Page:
Alex Salmond: Gordon Jackson QC denies regarding the former Scotland first minister as a 'sex pest' Shutterstock
A leading advocate has referred himself to Scotland's legal complaints body after a video was published of him apparently making disparaging remarks about his high-profile client on a train, mid-way through a sexual assault trial.
Gordon Jackson QC was also overheard naming two of the accusers in the trial of Alex Salmond, the former leader of the SNP and first minister of Scotland, despite rules guarding their anonymity, according to The Sunday Times newspaper.
Salmond was found not guilty last week of 12 charges of sexual assault, while another was not proven.
In the video Jackson, who is head of the Faculty of Advocates, the Scottish advocates’ representative body, could be heard saying “a sex pest but he’s not charged with that” in what appeared to be a reference to Salmond, according to The Sunday Times, which published the video over the weekend.
He is also overheard discussing the tactics he intends to deploy to discredit evidence against his client.
The newspaper said the conversation was filmed by a commuter on the Glasgow to Edinburgh train in the first week of the trial.
In a statement released yesterday on Twitter, by the Faculty of Advocates, Jackson said: “I have decided that the proper course of action is to self-refer this matter to the Scottish Legal Complaints Commission (SLCC), and that has been done. It will be for the commission to consider this matter.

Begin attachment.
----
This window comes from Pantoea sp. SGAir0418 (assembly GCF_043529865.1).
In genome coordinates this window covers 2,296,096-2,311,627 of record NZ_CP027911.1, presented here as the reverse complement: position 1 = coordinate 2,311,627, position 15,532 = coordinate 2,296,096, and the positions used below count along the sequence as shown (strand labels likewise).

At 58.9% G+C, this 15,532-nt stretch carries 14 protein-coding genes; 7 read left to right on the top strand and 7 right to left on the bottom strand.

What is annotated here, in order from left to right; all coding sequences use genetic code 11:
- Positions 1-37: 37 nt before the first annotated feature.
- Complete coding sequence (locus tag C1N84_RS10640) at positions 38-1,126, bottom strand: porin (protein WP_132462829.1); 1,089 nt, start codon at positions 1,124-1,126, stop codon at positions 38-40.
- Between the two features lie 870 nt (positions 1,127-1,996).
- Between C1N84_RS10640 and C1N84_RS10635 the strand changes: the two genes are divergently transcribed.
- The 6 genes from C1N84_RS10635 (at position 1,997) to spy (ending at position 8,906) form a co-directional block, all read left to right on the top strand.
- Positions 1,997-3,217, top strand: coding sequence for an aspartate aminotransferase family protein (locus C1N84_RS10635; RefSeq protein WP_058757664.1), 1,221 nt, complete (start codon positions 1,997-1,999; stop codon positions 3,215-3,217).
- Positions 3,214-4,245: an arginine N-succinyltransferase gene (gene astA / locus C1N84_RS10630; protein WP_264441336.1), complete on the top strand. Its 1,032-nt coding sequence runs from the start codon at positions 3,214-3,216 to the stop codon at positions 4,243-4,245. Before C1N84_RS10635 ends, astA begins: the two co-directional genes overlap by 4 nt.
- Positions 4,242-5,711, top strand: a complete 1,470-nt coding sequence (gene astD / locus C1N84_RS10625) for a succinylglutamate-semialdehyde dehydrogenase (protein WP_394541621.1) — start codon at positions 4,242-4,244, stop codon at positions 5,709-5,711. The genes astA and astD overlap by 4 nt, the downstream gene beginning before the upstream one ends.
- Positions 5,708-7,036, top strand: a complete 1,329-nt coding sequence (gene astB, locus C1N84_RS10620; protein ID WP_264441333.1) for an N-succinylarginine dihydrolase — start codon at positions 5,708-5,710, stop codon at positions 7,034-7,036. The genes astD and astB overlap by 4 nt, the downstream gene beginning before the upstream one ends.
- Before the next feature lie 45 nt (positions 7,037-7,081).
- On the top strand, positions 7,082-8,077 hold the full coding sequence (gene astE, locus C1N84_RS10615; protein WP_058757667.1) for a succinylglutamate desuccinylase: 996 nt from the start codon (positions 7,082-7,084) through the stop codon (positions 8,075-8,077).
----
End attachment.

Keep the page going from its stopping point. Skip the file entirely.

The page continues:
“To be clear, however, I do not regard Alex Salmond as a ‘sex pest’, and any contrary impression is wrong. I also deeply regret the distress and difficulties which have been caused, but given the reference to the SLCC it would not be appropriate to comment further.”
Roddy Dunlop QC, vice-dean of the Faculty of Advocates, added: “The faculty takes this matter extremely seriously. It plainly warrants investigation, but as the dean has self-referred to the SLCC it would not be appropriate for the Faculty to comment further.”
STATEMENT Gordon Jackson, QC, Dean of the Faculty of Advocates: “I have decided that the proper course of action is to self-refer this matter to the Scottish Legal Complaints Commission, and that has been done. It will be for the Commission to consider this matter.— Faculty of Advocates (@FacultyScot) March 29, 2020